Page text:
or need for perfectionism here.
 ICM is about embracing blur, experimentation, impressionism, and maybe even abstraction.
  With this blur and impressionistic representation of our world
also comes the added possibility for engaging subjective emotion and viewer interpretation.  

Just like play, ICM doesn't come with a whole bunch of rules or technical directives,
 but there are a few elements for us to consider.
 Basically, ICM depends upon two main ingredients,
 slow shutter speeds and camera movement.

Slow Shutter Speeds

A slow shutter speed allows us to record camera movement,
 something we typically try to avoid, thus softening, duplicating, and blurring form.
 The easiest way to get slower shutter speeds is to choose a small aperture -
 high f/stop number, such as f/20 or f/22.
 You'll also want to start with your lowest ISO setting.

Alternately, you may decide to add a polarizing or neutral density filter.
  Besides slowing your shutter speed, with the polarizer or ND filters you should have
 the opportunity to use a bit wider aperture which will affect the recorded depth of field.
  You'll also find low light situations (dawn, dusk, dim interiors) can provide
 some ready-made slower shutter speeds, too.
 As a final shutter speed note, in looking at ICM artists around the web,
their slow shutter speeds generally ranged from about 1/4 second to 4 - 5 seconds.

Camera Movement

Next, let's look at camera movement.  How many directions can you move your camera?
  Let's see....sideways/horizontally, up and down/vertically, angled/diagonally,
 all around/curves-circular, and away from or towards your body.
 Plus, with an extended shutter speed like when using Bulb Mode,
you'll be able to walk around with your camera while the shutter stays open until you close it.
 That's a lot of possibilities with many different resulting looks.
  This is where experimentation becomes a necessity.
  Thank goodness for digital cameras!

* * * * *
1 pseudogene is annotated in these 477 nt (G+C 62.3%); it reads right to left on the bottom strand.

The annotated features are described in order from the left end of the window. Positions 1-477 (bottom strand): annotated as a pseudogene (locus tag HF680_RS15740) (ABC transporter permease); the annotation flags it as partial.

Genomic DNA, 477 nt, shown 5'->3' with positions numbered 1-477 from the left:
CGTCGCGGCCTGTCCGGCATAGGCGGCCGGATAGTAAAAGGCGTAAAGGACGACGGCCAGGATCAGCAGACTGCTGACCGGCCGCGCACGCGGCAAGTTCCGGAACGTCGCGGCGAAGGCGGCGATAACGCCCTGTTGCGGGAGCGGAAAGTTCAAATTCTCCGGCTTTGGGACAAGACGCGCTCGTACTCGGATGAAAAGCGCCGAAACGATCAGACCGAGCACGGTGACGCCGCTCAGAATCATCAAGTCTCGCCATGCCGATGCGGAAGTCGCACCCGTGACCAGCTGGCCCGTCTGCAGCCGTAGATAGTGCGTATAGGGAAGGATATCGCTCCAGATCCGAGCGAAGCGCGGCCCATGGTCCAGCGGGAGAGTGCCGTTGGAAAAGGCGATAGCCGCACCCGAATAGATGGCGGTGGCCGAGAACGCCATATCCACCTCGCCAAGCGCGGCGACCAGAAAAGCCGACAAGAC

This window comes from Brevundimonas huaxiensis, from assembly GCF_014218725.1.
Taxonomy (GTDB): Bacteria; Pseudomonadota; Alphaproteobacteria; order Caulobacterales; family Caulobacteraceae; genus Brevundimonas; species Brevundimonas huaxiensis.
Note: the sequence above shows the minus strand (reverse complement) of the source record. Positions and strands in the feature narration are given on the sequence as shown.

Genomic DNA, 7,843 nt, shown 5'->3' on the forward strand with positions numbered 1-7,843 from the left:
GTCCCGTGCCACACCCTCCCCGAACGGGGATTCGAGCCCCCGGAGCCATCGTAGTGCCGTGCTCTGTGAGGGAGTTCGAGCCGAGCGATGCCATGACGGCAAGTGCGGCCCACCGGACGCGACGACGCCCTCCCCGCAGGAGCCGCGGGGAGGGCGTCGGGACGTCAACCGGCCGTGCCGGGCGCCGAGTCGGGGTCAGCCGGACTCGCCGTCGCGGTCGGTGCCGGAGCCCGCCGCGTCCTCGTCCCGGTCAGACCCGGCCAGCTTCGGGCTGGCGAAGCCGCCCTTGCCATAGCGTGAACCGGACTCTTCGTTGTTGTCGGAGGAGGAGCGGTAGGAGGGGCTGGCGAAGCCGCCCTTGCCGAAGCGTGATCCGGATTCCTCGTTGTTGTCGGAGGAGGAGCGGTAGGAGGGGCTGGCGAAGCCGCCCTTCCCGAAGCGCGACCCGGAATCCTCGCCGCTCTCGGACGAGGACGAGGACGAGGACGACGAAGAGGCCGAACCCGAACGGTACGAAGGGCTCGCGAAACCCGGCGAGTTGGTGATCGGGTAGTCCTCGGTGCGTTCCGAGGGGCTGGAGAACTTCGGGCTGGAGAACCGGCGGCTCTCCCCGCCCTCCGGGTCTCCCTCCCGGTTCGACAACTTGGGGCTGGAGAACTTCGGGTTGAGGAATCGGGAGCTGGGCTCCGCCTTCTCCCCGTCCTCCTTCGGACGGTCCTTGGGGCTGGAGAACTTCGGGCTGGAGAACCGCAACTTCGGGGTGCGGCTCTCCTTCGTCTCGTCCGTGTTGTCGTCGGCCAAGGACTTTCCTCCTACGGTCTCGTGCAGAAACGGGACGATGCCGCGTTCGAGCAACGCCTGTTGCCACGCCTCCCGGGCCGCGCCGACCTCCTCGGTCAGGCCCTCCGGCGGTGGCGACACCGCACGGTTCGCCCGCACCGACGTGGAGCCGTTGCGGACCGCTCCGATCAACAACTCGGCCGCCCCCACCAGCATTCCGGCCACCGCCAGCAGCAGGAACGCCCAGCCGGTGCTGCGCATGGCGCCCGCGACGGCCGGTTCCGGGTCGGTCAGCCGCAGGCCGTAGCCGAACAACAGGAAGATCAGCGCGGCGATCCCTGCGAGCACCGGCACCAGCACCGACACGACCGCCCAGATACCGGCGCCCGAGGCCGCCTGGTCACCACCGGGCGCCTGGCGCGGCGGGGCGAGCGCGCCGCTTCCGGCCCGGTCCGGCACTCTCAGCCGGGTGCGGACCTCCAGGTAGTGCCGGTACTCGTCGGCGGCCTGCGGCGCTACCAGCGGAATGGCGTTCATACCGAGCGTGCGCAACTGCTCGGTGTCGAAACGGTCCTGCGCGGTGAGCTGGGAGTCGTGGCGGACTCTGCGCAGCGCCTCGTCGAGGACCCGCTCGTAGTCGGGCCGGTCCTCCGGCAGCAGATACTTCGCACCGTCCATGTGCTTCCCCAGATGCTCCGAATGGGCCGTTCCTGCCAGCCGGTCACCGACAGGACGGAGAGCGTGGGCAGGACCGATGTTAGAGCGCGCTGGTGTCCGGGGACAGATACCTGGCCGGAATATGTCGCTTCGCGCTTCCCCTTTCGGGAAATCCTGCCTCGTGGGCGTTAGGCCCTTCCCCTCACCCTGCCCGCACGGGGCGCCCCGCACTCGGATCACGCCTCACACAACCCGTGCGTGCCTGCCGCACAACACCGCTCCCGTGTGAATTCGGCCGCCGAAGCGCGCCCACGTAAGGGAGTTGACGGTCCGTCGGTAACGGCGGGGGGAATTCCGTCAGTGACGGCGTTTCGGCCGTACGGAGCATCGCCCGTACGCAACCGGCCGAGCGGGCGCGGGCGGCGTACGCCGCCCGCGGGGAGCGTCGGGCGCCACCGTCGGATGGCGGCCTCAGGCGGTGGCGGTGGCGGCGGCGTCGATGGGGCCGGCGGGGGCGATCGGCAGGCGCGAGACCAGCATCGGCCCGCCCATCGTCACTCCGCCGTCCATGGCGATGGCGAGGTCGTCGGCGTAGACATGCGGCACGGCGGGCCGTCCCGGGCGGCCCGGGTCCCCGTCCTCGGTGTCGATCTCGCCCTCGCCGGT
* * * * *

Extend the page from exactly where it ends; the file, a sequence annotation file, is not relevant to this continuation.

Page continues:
Regarding camera movement, I've found it's often successful to mirror
 the dominant directional form of the subject with your camera movements.
 Thus, with trees use vertical camera movement, on a lakeside view
 use horizontal movement, angled foliage calls for diagonal movement, etc.
 Also, remember that if you're on the faster end of the slow shutter speed spectrum,
your camera movements may need to be quicker/faster.

ICM Tips

In my ICM journey thus far, I don't have any no-brainer prescriptive formulas for you to use,
 but I have learned a few things along this path.

*Design framework/composition is just as important in an ICM image
 as it is in a sharply focused photo.
 Look carefully for leading lines plus interesting tonal and color arrangements,
 along with variety in subject shape and size.

*Some ICM artists shoot in Aperture Priority Mode,
 but I often use Manual Mode and Live View, hand-held.

*Bulb Mode can be helpful in ICM work,
 as well as Continuos Shooting Mode (Canon).

* You'll need to take LOTS of images to get a few "keepers".
The Erase Button is your friend!

* Subject movement can add another dimension of movement to your image
 and can be a perk - think wind or moving humans, animals, etc.

* Smooth camera movements often work best,
with a gentle movement towards or away from the subject
creating the subtlest ICM-look.

* Be bold and experiment!
  Take a few shoots, review, analyze their success (or lack thereof)
 adjust your movements or camera settings, repeat-repeat-repeat.

Most of all, have fun and enjoy the process!!!